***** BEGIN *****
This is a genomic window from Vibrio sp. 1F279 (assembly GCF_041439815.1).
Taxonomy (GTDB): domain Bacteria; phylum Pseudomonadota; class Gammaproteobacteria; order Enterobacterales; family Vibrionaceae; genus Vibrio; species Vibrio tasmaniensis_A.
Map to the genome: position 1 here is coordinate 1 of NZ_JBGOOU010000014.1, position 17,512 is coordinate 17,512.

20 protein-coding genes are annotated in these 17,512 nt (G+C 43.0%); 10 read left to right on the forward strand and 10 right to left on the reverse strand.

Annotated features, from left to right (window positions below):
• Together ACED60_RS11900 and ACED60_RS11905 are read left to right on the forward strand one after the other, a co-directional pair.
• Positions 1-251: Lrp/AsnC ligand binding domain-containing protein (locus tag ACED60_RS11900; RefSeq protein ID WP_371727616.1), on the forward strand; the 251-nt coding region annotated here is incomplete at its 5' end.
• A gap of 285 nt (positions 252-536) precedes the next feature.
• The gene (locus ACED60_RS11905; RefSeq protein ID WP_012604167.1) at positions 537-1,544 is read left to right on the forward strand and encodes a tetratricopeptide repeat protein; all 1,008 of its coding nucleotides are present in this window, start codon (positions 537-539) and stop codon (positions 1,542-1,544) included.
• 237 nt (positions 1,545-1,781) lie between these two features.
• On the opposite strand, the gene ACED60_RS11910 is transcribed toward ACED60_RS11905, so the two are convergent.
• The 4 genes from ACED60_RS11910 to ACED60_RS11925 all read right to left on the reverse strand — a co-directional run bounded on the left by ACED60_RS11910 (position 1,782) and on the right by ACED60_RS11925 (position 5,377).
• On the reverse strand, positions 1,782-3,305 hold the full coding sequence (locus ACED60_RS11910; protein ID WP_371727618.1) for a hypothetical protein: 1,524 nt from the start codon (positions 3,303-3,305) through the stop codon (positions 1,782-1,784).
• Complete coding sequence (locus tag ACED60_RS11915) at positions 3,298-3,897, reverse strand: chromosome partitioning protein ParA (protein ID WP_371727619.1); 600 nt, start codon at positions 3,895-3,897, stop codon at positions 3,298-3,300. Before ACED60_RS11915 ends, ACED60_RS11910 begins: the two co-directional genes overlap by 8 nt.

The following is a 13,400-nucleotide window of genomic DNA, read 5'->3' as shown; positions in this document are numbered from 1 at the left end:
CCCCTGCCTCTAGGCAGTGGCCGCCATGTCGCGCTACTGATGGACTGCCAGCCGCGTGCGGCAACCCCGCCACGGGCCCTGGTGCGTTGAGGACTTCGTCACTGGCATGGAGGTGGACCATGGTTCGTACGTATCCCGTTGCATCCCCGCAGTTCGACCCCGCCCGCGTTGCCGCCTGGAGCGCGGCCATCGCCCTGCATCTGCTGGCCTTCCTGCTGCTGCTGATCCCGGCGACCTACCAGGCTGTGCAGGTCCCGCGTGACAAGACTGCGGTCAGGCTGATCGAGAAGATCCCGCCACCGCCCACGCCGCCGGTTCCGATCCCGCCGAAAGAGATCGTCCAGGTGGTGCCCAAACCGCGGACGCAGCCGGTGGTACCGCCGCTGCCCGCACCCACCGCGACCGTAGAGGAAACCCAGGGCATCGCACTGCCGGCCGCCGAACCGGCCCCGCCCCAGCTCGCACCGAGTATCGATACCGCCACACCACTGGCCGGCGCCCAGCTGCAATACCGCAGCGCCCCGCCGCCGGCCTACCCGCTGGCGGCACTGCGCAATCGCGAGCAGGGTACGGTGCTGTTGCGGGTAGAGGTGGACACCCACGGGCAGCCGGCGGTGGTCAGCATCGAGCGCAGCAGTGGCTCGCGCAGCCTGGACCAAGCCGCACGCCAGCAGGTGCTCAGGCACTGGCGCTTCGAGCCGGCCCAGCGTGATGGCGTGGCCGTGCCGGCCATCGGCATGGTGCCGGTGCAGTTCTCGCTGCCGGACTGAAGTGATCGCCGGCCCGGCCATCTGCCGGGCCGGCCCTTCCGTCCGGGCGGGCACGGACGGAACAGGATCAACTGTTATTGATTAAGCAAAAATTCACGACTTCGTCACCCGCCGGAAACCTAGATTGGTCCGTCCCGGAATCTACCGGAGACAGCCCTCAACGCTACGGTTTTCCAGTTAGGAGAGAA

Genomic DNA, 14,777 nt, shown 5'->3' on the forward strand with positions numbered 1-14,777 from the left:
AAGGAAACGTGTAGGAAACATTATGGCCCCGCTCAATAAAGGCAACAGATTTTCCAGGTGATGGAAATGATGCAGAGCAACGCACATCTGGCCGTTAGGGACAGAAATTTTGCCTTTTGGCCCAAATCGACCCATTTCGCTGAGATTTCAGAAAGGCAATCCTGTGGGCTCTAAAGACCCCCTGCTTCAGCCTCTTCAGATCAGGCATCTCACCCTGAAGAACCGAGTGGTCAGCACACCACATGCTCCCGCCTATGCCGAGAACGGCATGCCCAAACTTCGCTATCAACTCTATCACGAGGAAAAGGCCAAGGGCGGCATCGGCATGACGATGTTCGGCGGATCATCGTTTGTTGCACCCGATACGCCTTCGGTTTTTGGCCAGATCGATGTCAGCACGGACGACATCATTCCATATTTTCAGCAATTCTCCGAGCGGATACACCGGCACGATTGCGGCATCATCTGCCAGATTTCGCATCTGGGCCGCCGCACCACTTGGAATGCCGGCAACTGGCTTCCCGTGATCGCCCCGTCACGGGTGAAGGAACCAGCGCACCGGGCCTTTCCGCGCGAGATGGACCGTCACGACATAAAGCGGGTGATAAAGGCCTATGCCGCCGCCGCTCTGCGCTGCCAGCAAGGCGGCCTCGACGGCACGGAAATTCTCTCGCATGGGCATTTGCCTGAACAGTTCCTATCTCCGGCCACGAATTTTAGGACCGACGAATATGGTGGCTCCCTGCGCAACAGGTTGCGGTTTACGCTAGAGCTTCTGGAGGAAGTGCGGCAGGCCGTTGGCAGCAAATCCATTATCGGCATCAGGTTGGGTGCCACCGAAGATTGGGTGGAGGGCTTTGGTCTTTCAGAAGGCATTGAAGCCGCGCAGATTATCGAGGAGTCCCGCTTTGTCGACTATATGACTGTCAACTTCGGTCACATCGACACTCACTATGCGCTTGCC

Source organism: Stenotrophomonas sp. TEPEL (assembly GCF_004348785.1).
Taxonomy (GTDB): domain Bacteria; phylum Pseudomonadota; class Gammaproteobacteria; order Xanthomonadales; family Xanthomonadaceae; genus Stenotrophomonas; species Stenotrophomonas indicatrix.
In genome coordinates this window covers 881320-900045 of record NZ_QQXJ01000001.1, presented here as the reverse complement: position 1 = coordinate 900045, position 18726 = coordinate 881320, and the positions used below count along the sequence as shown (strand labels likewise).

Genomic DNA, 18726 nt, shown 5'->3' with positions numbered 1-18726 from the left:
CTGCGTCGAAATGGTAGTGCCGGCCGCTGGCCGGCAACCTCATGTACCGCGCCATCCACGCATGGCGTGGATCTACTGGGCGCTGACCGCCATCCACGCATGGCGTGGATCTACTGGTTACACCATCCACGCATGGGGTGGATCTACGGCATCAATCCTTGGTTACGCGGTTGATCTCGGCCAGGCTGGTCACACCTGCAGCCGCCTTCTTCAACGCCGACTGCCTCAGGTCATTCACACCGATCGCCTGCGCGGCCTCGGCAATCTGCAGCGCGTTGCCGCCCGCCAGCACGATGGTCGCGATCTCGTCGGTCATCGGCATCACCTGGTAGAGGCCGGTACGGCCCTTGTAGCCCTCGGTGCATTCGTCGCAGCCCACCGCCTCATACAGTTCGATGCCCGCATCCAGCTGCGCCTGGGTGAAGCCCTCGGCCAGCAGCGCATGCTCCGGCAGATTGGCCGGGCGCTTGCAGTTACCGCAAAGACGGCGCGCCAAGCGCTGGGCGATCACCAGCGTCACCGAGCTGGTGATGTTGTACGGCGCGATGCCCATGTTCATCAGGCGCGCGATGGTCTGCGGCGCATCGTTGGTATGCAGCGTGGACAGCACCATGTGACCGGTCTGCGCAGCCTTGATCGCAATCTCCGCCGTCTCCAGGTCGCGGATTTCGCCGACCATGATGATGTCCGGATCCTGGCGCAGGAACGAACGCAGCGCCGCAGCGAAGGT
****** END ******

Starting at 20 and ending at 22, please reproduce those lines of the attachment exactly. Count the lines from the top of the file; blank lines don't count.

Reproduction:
Taxonomy (GTDB): domain Bacteria; phylum Pseudomonadota; class Gammaproteobacteria; order Xanthomonadales; family Xanthomonadaceae; genus Stenotrophomonas; species Stenotrophomonas indicatrix.
In genome coordinates this window covers 881320-900045 of record NZ_QQXJ01000001.1, presented here as the reverse complement: position 1 = coordinate 900045, position 18726 = coordinate 881320, and the positions used below count along the sequence as shown (strand labels likewise).

Genomic DNA, 18726 nt, shown 5'->3' with positions numbered 1-18726 from the left: